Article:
At his next visit to Glockhaus bei Gniesenhöhl Father Gonzague’s rucksack included, along with the now mandatory Sprüngli chocolates, a tape of Callas’ 1951 Mexico City Aida –the vinyl disks never left their “tabernacle” of course—which he now silently inserted into the Sony and pressed “Play.” Neither he nor Christina said a word as the opera began to unfold. They exchanged smiles at the lovely voice of Dominguez’ Amneris, but neither made a sound even as Callas performed her spectacular runs up and down the Egypto-Mexican landscape. Then toward the end of the Second Act, the priest began to hum softly along with the chorus of the Egyptians and, as if signaled, Christina started to fit her soprano atop Callas’ own. Quickly Rodriquez’ mezzo faded into the background, then even del Monaco’s assertive tenor; Christina Glock was floating alone in the heavens with Maria Callas.
They took the breathtaking E7 together, Callas powerfully, Christina celestially. The walls of the Glockhaus home shook with the sound of it, the goats stirred in their pens; Güdli looked up, alarmed, from her milking and Rudl paused in his scything and looked skyward, toward what he imagined was the source of the sound. The audience meanwhile in the Teatro de Bellas Artes shouted their delirious delight at what they had just heard on that evening in 1951 in Mexico City.
Father Gonzague turned off the Sony and retrieved the cassette without a word. He cast a quick sidelong glance at Christina, who was slightly flushed but was standing quietly and staring out the window at the meadows beyond.
“Bitte,” he said. ”My regards to your parents,” and he left.
At first, when Father Gonzague returned home to Sanct Xanthin’s – he lived in a two room cottage behind the church, bedroom, sitting room with fireplace, and a kind of attached shed that served as a kitchen with a privy not nearly far enough behind it— he used to think happily of Christina, who was then singing only soprano high Cs, as a kind of rustic wonder, like the discovery a few years earlier of a championship yodeler in a field outside Fritzbeutel. The boy won a cantonal contest or two and that was that. But the more he heard in the Glock house, and the higher and more effortlessly Christina ascended le scale, the more the image of the boy yodeler in lederhosen yielded to that of a lad named Amadeus in silk britches and a white wig. Christina was no Mozart, of course: she had a profound sense of music but she did not compose it. No, she was a Callas Minor. Or was Christina Glock, he had lately begun to think, a Callas Major?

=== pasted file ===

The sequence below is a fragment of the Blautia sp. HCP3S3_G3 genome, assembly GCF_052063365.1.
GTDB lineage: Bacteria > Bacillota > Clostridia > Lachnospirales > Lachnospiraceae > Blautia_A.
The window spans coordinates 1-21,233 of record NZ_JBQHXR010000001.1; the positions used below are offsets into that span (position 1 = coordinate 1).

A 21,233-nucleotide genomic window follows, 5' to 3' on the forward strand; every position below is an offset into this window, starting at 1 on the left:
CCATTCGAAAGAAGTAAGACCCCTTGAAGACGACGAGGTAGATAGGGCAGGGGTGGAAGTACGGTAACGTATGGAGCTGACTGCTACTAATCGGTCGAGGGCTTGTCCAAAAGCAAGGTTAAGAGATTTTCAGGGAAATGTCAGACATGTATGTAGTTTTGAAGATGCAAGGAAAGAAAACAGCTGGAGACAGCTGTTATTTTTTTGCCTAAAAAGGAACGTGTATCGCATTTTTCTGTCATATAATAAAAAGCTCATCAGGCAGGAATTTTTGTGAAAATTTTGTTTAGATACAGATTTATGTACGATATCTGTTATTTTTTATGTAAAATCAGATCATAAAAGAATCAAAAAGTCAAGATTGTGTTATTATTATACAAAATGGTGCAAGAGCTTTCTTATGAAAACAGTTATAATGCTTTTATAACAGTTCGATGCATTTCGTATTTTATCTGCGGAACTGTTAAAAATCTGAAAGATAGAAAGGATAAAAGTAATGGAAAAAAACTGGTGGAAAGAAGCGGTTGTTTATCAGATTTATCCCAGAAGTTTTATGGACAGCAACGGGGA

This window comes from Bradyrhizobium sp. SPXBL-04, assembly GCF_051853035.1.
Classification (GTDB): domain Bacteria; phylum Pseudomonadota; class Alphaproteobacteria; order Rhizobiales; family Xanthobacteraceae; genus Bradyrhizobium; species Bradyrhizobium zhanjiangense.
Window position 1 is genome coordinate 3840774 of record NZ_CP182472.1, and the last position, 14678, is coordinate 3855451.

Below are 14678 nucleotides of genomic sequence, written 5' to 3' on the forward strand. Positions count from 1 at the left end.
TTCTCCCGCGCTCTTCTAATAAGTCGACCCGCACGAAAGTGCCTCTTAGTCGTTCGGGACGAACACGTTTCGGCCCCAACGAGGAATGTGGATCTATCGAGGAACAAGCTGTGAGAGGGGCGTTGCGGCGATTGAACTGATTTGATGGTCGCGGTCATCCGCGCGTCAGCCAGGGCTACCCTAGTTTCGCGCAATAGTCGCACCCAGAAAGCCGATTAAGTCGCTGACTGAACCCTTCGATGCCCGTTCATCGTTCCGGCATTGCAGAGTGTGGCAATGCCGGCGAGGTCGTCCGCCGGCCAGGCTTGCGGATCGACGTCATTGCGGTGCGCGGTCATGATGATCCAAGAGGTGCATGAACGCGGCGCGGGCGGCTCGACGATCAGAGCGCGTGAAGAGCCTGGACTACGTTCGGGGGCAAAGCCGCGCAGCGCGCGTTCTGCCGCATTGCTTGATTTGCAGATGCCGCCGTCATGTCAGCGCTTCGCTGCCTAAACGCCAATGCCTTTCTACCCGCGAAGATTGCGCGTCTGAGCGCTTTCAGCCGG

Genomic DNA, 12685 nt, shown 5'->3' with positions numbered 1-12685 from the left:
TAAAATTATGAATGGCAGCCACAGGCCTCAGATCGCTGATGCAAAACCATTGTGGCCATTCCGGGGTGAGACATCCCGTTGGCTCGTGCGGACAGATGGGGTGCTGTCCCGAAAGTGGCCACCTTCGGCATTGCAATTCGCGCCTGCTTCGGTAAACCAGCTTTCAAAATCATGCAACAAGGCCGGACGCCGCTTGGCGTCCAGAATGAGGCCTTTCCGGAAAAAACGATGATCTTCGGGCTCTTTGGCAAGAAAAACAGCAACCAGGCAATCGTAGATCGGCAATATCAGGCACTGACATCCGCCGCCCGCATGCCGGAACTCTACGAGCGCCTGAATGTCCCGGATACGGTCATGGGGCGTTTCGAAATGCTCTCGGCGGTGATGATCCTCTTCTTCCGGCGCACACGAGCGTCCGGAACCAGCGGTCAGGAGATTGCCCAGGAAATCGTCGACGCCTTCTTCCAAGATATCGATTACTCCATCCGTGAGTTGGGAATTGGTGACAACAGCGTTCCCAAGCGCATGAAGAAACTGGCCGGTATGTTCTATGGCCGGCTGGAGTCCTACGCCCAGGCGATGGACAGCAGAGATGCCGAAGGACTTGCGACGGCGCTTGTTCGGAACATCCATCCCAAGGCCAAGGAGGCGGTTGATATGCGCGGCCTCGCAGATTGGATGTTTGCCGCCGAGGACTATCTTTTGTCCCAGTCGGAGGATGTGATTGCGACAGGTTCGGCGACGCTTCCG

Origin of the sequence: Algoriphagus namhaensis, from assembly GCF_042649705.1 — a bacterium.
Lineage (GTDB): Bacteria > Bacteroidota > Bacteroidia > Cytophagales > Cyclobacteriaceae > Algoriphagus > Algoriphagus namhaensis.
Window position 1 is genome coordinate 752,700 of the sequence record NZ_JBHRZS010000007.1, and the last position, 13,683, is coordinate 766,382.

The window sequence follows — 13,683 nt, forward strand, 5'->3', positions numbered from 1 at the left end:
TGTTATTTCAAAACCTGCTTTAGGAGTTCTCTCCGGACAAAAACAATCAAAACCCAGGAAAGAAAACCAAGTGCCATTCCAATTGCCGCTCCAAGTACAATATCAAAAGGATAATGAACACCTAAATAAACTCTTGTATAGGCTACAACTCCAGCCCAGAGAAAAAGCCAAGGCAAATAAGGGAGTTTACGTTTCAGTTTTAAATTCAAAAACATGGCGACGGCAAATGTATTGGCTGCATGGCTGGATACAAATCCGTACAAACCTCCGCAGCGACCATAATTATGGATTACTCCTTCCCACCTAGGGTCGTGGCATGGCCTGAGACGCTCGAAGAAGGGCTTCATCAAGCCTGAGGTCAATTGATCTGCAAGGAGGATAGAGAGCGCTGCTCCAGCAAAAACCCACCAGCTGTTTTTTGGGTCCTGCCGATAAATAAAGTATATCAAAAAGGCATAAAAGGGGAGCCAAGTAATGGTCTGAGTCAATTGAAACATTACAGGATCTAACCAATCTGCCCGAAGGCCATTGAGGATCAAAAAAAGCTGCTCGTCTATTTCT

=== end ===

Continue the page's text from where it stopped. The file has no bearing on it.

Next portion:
Then there was this thought as he sat smoking (a new Gonzague habit, like the glass of grappa that rested on the table next to his armchair). He was not Leopold Mozart, the father who ruled the son and reaped, as he imagined, large Mozartean rewards. If there was a Leopold Mozart, it was Rudl Glock or, worse, Güdli Glock, the milkers of goats and the turners of cheese rounds, whose only hope for Christina was that she have a firm hand on the teat, a strong back in the hay barn and eventually a beau who would take her, her infernal radio and her clerical attendant off their hands.